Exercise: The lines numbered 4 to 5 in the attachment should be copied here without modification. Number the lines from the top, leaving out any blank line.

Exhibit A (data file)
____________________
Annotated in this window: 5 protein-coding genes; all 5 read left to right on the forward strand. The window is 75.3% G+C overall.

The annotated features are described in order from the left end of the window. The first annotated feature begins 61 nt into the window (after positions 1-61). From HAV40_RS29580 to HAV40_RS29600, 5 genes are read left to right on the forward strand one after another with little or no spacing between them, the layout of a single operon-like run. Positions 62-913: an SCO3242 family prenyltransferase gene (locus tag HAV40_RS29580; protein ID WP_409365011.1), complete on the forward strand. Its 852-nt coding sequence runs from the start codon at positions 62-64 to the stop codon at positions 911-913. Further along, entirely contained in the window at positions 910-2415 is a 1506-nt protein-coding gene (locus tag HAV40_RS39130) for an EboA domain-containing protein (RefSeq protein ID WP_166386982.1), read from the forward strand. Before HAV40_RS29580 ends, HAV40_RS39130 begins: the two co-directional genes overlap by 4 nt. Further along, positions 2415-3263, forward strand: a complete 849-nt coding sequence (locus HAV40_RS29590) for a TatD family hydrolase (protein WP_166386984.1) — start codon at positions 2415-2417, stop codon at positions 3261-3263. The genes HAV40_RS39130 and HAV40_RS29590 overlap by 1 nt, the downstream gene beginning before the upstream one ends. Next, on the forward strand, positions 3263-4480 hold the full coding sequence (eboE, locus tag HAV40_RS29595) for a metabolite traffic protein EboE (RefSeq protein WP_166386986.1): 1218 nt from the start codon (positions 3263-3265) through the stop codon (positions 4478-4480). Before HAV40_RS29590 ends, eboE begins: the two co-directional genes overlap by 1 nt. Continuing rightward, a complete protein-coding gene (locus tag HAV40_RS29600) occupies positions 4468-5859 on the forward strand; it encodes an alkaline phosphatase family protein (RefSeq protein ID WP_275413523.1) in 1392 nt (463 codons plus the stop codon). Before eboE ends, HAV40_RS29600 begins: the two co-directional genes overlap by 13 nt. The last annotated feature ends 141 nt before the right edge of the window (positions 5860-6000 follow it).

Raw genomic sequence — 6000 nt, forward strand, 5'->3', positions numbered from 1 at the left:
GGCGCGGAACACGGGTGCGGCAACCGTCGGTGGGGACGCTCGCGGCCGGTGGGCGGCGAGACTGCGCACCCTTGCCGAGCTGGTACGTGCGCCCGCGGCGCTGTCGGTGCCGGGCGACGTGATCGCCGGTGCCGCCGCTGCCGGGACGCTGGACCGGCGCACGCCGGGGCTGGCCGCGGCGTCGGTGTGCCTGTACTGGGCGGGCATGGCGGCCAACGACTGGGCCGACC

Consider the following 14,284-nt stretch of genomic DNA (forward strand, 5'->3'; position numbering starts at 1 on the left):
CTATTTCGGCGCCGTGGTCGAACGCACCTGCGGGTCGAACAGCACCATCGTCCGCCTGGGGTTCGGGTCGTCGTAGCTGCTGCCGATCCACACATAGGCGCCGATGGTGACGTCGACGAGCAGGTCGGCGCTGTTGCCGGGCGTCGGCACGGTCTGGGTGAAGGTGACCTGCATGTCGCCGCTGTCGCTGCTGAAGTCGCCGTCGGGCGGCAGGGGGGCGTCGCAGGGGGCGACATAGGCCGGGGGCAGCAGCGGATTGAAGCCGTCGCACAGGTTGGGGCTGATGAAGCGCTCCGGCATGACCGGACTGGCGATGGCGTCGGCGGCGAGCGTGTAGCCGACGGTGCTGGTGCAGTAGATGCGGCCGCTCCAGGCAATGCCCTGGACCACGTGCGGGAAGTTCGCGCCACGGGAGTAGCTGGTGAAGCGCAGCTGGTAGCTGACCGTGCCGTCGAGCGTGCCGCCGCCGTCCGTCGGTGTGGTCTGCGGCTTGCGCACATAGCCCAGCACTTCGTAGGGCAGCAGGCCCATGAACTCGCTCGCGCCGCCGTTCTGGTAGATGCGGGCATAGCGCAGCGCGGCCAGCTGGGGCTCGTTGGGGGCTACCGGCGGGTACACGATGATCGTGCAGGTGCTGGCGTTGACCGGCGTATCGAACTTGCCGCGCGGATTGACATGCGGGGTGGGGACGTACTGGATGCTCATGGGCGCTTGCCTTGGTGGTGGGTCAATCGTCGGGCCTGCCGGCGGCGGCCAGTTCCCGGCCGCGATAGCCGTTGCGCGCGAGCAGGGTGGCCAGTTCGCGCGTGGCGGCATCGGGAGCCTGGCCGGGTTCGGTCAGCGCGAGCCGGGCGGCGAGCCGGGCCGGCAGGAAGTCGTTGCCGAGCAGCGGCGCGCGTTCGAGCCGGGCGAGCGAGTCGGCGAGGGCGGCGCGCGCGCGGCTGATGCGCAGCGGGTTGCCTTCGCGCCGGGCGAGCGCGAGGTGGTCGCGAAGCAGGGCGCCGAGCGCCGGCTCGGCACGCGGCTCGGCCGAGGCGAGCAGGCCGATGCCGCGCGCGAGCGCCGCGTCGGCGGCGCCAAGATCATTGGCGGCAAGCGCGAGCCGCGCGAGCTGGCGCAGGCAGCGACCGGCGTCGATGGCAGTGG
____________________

GGCGCGGAACACGGGTGCGGCAACCGTCGGTGGGGACGCTCGCGGCCGGTGGGCGGCGAGACTGCGCACCCTTGCCGAGCTGGTACGTGCGCCCGCGGCGCTGTCGGTGCCGGGCGACGTGATCGCCGGTGCCGCCGCTGCCGGGACGCTGGACCGGCGCACGCCGGGGCTGGCCGCGGCGTCGGTGTGCCTGTACTGGGCGGGCATGGCGGCCAACGACTGGGCCGACC

Consider the following 14,284-nt stretch of genomic DNA (forward strand, 5'->3'; position numbering starts at 1 on the left):